Family Foundations

The Council on Foundations defines a family foundation as one whose funds are derived from members of a single family, though this is not a legal term and has no precise definition. The Council on Foundations suggests that family foundations have at least one family member serving as an officer or board member of the foundation and, as the donor, that individual (or a relative) must play a significant role in governing and/or managing the foundation. Most family foundations are run by family members who serve as trustees or directors on a voluntary basis. In many cases, second- and third-generation descendants of the original donors manage the foundation.

Family foundations make up over half of all private (family, corporate, independent, and operating) foundations, or 40,456 out of approximately 73,764 foundations (Foundation Center, 2011). Family foundations make up approximately one-third of the Council’s membership.

Family foundations range in asset size from a few hundred thousand dollars to more than $1 billion. The holdings of family foundations total approximately $294 billion, or about 44 percent of all foundation holdings of $662 billion. Despite this, three out of five family foundations hold assets of less than $1 million. Family foundations gave away approximately $21.3 billion in grants in 2011 (The Foundation Center, 2011).

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Inclusive Economic Prosperity IconPublic and private sector organizations, anchor institutions like community colleges and universities, and philanthropy all play a vital role in strengthening local economies. Together, they can serve as powerful drivers for building inclusive and equitable communities. Leadership and action are critical to creating new pathways to prosperity.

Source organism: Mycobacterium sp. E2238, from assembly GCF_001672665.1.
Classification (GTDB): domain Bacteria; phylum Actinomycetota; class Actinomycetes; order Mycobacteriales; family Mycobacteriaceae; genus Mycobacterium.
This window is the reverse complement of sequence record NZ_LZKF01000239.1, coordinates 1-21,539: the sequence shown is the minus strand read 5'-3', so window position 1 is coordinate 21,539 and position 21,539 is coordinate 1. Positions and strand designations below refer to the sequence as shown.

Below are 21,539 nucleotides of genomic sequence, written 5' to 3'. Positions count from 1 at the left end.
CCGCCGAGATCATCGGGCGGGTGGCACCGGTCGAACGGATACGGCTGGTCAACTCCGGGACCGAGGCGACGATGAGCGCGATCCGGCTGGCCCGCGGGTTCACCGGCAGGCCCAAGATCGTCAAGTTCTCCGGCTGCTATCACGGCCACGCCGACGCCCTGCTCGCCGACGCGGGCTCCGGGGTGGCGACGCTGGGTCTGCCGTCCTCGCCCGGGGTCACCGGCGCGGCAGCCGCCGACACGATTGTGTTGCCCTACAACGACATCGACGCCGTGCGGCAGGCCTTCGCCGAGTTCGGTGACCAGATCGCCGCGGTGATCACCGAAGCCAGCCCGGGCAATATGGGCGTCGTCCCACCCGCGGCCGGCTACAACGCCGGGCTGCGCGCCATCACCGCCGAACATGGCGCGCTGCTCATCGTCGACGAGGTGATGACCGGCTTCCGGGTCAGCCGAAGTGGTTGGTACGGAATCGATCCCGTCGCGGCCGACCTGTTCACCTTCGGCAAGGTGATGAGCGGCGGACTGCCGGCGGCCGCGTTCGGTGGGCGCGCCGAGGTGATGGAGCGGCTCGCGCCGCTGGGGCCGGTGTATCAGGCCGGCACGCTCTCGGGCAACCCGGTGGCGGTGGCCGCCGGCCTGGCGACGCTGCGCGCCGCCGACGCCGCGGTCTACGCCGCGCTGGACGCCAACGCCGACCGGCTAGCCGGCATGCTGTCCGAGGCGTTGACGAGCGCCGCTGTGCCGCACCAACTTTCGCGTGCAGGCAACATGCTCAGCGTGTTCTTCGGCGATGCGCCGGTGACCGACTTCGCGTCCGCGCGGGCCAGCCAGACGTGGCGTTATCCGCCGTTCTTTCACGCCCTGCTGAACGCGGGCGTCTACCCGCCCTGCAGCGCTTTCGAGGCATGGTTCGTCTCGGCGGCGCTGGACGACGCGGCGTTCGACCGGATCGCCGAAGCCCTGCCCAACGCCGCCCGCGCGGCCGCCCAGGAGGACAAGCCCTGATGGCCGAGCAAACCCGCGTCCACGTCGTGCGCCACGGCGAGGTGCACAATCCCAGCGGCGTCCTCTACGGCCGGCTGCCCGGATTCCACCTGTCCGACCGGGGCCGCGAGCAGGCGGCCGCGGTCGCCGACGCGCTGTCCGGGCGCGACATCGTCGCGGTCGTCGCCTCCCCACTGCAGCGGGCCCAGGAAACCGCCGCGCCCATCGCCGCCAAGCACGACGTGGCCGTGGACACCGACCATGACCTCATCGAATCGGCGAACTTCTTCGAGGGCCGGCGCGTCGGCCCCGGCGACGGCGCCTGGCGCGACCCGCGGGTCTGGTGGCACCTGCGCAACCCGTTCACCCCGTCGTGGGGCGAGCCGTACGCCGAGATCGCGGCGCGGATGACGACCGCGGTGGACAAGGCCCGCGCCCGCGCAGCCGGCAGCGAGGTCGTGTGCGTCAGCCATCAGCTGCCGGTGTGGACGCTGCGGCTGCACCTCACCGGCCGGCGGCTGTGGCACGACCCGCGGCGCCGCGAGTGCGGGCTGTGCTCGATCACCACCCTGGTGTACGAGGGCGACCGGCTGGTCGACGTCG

Plenary Sessions & Leadership in Action Series

We all came together to discuss the crucial opportunities and issues facing philanthropy today. We covered topics including inclusivity and leadership, bridging divides, addressing climate vulnerability, creating inclusive economic prosperity, and the latest in philanthropic practice.

 

Celebrate the Council’s 70th birthday in true Miami beach style! Attendees will be immersed in the tropical essences and pulsing energy of South Beach, as we celebrate with the very best music, fine cuisine, and entertainment South Beach has to offer.

As We Look Forward

2019 is an important year for the Council on Foundations. We are reflecting on our role in the changing landscape of philanthropy and the road ahead of us. Above all, we are committed to thinking creatively and responsively about how we best serve Council members.

This sample Fund Activity Policy provides language to include, either, in a stand-alone policy, or to be incorporated into an existing donor advised fund agreement or policy. Within the sample policy are: 1) acceptable types of grant activity, 2) a framework for activating grantmaking, and 3) definitions of terms used in the context of this sample policy.

According to The Center for Effective Philanthropy’s recent Strengthening Grantees Report, there is a gap between the support foundations provide and the support nonprofits actually need, which is pervasive and challenging to overcome. Can funders support grantees’ actual needs when nonprofits do not directly communicate it?

As we work to create change within communities and within systems, we must also strengthen how we leverage political advocacy in order to be effective. In this plenary, public and private sector leaders will discuss tools, tactics, and strategies for building and wielding political power to support social change on the key issues facing America and the world today. We will close the conference by focusing on timely and relevant topics, including the movement for gender equality and an end to sexual misconduct in the workplace, the national opioid crisis, and criminal justice reform.